By Steve Holt, Sports Writer
Running in the shadow of Division II cross country’s Colorado behemoths for nearly a decade, the Wildcat men have inched closer and closer with each season to an elusive national championship.
In 2000, the men placed second to Western State. In 2001, second. In 2002, another runner-up finish. Last year, more of the same, this time losing to Adams State.
This year, however, ACU’s “streak of seconds” very well could come to an end.
If everyone does his part at Saturday’s NCAA Division II Cross Country Championships in Evansville, Ind., the ACU men would have their best shot ever at taking home a championship trophy.
“I think we’re in the best shape we’ve been in all year. We’re injury free and everyone is running really well,” said head coach Jon Murray. “Everyone’s optimistic about how we’re going to do.”
A major part of the national success the last three seasons has been Bernard Manirakiza, who finished fifth at the 2003 national meet but watched his team place second to Adams State. Manirakiza, now a senior, said this year is when the streak will be broken.
“This year we have a big chance to win,” said Manirakiza, a four-time all-American. “This team is looking good.”
Almost everyone agrees Saturday’s competition will be a three-team race: No. 1-ranked Western State, Adams State and ACU. Harding University and California State-Chico will be in the mix as well, but probably not in the league as the top three teams. How those three teams finish in the end is yet to be seen, but Murray said the Colorado teams bring a decided advantage because of their prestige.
“[Adams and Western] are just really good programs and always run well at the national championship,” said Murray, who added that ACU’s veteran runners will need to get over the awe of running against the two best programs in the history of Division II cross country.
“The good thing about our team is that because we’re so new, five of those guys have never run against Adams and Western,” he said. “All they know is that they have to get out and run the best they can.”
The newcomers who had an effect this season are freshmen Nicodemus Naimadu and Laurent Ngirakamaro and transfer Lucky Hadebe. Naimadu, Ngirakamaro, Manirakiza and junior Martin O’Kello have each been the team’s No. 1 runner at some point this season, which Murray points out is a positive thing.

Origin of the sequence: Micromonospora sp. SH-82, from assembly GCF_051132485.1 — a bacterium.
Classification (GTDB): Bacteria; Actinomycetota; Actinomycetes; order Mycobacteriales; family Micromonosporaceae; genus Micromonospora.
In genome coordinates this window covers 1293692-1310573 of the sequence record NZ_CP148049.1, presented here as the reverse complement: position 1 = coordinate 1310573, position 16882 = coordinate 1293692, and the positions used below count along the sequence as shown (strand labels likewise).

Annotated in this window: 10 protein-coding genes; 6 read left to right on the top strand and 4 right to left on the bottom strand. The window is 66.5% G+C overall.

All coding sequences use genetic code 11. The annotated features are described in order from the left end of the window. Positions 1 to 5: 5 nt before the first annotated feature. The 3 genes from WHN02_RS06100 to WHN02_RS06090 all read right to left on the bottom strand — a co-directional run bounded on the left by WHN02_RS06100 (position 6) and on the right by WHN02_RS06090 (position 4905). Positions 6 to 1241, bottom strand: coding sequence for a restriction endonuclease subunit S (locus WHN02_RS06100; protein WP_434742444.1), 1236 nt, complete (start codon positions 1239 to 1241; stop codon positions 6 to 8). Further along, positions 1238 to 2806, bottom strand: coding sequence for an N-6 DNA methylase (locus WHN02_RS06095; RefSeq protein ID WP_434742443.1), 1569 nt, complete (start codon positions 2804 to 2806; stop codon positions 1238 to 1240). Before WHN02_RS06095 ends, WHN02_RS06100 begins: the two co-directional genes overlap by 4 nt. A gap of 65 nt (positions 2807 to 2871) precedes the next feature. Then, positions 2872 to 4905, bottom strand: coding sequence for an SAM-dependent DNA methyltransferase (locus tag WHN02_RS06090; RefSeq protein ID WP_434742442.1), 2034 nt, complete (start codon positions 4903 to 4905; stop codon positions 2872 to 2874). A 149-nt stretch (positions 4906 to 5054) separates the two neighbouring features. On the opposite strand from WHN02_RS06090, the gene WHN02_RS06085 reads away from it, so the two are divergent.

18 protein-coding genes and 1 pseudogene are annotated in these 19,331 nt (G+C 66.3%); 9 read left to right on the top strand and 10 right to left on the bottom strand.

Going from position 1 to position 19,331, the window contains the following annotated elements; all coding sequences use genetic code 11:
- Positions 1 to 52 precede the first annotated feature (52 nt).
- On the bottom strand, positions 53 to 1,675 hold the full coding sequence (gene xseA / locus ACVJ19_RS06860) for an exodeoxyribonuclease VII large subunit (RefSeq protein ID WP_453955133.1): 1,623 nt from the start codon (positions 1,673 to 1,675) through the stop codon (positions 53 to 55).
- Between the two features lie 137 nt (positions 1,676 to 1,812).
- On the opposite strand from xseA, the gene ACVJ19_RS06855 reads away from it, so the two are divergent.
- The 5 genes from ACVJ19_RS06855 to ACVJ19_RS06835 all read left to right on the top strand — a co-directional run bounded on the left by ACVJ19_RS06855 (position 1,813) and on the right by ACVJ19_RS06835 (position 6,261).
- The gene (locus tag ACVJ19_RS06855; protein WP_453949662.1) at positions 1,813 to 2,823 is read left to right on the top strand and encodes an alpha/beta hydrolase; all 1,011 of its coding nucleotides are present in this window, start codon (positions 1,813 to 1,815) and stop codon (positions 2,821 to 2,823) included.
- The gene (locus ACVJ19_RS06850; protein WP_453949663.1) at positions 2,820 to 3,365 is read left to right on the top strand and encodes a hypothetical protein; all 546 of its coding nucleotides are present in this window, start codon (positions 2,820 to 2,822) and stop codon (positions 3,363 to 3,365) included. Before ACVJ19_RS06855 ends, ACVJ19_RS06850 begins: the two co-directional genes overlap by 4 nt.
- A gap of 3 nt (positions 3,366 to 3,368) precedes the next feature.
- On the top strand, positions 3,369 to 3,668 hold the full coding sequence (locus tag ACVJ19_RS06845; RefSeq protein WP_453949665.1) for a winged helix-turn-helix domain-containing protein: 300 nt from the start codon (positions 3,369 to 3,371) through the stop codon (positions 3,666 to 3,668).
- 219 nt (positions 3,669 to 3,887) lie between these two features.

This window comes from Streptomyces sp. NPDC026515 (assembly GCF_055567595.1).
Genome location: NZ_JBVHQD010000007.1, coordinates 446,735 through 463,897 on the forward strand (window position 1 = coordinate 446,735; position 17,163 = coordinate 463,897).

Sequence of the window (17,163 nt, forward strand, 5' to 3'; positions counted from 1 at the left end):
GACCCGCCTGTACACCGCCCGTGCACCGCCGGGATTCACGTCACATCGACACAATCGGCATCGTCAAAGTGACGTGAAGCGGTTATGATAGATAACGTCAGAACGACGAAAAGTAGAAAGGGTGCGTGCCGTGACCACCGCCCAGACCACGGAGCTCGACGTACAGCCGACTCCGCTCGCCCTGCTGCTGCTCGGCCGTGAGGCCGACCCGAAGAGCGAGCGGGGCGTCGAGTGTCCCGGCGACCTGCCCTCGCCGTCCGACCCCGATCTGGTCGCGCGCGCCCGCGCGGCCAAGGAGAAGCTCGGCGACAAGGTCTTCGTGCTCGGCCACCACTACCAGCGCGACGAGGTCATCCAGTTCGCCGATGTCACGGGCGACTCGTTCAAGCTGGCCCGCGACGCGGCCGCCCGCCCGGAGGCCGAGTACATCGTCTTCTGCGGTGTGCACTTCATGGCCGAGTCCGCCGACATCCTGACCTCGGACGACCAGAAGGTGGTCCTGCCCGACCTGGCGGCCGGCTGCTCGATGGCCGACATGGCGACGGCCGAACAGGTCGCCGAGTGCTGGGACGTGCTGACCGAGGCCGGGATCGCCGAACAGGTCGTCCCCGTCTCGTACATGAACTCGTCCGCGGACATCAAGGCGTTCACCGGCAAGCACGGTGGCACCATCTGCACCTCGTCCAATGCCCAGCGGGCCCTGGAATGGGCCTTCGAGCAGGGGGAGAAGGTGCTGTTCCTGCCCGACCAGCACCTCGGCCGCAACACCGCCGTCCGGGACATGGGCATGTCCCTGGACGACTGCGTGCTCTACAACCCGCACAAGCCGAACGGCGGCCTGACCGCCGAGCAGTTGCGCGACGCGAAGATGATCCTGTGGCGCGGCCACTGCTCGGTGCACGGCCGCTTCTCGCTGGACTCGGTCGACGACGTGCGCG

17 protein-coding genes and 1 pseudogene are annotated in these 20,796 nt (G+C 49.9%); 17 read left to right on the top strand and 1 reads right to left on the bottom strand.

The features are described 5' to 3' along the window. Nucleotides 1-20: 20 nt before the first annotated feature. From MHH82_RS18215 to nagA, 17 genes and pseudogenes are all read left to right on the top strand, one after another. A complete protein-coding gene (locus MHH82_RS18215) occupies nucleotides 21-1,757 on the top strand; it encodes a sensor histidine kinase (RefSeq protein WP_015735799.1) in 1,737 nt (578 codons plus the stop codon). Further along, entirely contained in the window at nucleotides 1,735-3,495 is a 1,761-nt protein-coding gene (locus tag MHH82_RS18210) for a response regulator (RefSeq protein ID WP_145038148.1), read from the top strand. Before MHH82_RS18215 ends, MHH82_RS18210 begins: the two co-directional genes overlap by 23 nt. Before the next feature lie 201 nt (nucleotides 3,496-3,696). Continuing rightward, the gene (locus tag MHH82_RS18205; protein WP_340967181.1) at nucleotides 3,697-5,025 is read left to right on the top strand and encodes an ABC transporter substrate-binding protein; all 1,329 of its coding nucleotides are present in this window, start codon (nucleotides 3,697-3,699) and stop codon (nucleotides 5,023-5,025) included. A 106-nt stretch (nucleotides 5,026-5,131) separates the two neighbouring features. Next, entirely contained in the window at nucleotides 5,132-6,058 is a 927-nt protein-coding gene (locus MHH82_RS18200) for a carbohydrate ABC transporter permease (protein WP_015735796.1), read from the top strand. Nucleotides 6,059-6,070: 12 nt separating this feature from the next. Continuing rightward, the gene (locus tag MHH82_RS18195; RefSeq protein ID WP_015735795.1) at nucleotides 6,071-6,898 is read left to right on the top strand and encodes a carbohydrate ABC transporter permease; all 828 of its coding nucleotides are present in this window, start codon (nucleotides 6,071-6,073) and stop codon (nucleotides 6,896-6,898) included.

“How they do will determine a lot of our success,” he said.
But the story of the national cross country meet has always come down to a simple lesson, all too often recognized in hindsight: No one can have a bad day. Each runner has to do his part, because team points are sacrificed with each opponent that passes that individual.
“You have to have five guys. It will come down to the fourth and fifth guy and how they match up,” Murray said. “I would hope this team has a little better depth. If that is true, it will show up at the national meet.”
Three women will don the purple and white on Saturday, having qualified individually for the national meet with top-five finishes at the South Central Region Champ-ionship. ACU’s best hope for its first women’s individual title is junior transfer Adeh Mwamba, who has been one of the top Division II runners all season. The only thing slowing her down could be a slightly injured back, but she remains a top contender.
Also running for the Wildcat women are sophomore Olha Kryv’yak and junior transfer Trina Cox. Murray said he has a straight-forward objective for the three women.
“One of my main goals is for them to be all-America, which is top-25,” he said.
The three women will have their hands full, however, with a field that includes the runaway favorite Adams State, expected to place all seven runners in the top 20 finishers for its ninth title in 12 years.
The men’s race will begin at noon Saturday, with the women’s race to follow at 1:30 p.m.